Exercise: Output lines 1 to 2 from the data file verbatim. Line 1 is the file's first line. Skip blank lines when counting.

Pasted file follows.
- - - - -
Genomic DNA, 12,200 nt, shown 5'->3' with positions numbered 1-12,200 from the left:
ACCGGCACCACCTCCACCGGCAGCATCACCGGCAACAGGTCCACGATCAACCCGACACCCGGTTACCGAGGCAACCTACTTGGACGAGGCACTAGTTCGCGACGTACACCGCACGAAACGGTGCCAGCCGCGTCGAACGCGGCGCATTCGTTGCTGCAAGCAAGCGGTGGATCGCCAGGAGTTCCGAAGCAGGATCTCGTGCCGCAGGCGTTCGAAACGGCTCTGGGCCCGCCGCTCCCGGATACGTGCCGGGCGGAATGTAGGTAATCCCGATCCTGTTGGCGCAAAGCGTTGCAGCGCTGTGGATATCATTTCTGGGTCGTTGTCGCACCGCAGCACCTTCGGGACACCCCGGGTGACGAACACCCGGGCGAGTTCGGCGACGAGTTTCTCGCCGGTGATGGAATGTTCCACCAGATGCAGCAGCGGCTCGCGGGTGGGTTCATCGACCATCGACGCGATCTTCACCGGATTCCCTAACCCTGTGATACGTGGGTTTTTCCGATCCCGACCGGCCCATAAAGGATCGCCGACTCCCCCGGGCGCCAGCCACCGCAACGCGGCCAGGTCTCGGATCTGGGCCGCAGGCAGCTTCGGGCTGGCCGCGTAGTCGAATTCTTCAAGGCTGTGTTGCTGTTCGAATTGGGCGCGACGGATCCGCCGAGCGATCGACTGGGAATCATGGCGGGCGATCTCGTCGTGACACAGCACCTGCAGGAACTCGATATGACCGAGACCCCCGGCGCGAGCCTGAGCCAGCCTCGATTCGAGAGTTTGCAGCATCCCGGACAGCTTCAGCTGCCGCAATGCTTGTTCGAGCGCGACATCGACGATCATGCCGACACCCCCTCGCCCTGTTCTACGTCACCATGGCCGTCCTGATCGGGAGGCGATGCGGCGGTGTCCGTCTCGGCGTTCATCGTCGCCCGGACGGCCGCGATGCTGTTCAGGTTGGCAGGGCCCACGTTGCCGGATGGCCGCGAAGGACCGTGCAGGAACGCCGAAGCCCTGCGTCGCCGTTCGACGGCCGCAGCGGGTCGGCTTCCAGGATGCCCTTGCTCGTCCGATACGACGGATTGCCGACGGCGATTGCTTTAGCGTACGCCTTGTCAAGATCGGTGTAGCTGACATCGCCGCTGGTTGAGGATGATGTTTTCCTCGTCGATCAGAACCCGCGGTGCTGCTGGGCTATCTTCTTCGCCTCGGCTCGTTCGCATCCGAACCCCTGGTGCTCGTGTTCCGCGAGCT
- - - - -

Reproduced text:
Genomic DNA, 12,200 nt, shown 5'->3' with positions numbered 1-12,200 from the left:
ACCGGCACCACCTCCACCGGCAGCATCACCGGCAACAGGTCCACGATCAACCCGACACCCGGTTACCGAGGCAACCTACTTGGACGAGGCACTAGTTCGCGACGTACACCGCACGAAACGGTGCCAGCCGCGTCGAACGCGGCGCATTCGTTGCTGCAAGCAAGCGGTGGATCGCCAGGAGTTCCGAAGCAGGATCTCGTGCCGCAGGCGTTCGAAACGGCTCTGGGCCCGCCGCTCCCGGATACGTGCCGGGCGGAATGTAGGTAATCCCGATCCTGTTGGCGCAAAGCGTTGCAGCGCTGTGGATATCATTTCTGGGTCGTTGTCGCACCGCAGCACCTTCGGGACACCCCGGGTGACGAACACCCGGGCGAGTTCGGCGACGAGTTTCTCGCCGGTGATGGAATGTTCCACCAGATGCAGCAGCGGCTCGCGGGTGGGTTCATCGACCATCGACGCGATCTTCACCGGATTCCCTAACCCTGTGATACGTGGGTTTTTCCGATCCCGACCGGCCCATAAAGGATCGCCGACTCCCCCGGGCGCCAGCCACCGCAACGCGGCCAGGTCTCGGATCTGGGCCGCAGGCAGCTTCGGGCTGGCCGCGTAGTCGAATTCTTCAAGGCTGTGTTGCTGTTCGAATTGGGCGCGACGGATCCGCCGAGCGATCGACTGGGAATCATGGCGGGCGATCTCGTCGTGACACAGCACCTGCAGGAACTCGATATGACCGAGACCCCCGGCGCGAGCCTGAGCCAGCCTCGATTCGAGAGTTTGCAGCATCCCGGACAGCTTCAGCTGCCGCAATGCTTGTTCGAGCGCGACATCGACGATCATGCCGACACCCCCTCGCCCTGTTCTACGTCACCATGGCCGTCCTGATCGGGAGGCGATGCGGCGGTGTCCGTCTCGGCGTTCATCGTCGCCCGGACGGCCGCGATGCTGTTCAGGTTGGCAGGGCCCACGTTGCCGGATGGCCGCGAAGGACCGTGCAGGAACGCCGAAGCCCTGCGTCGCCGTTCGACGGCCGCAGCGGGTCGGCTTCCAGGATGCCCTTGCTCGTCCGATACGACGGATTGCCGACGGCGATTGCTTTAGCGTACGCCTTGTCAAGATCGGTGTAGCTGACATCGCCGCTGGTTGAGGATGATGTTTTCCTCGTCGATCAGAACCCGCGGTGCTGCTGGGCTATCTTCTTCGCCTCGGCTCGTTCGCATCCGAACCCCTGGTGCTCGTGTTCCGCGAGCT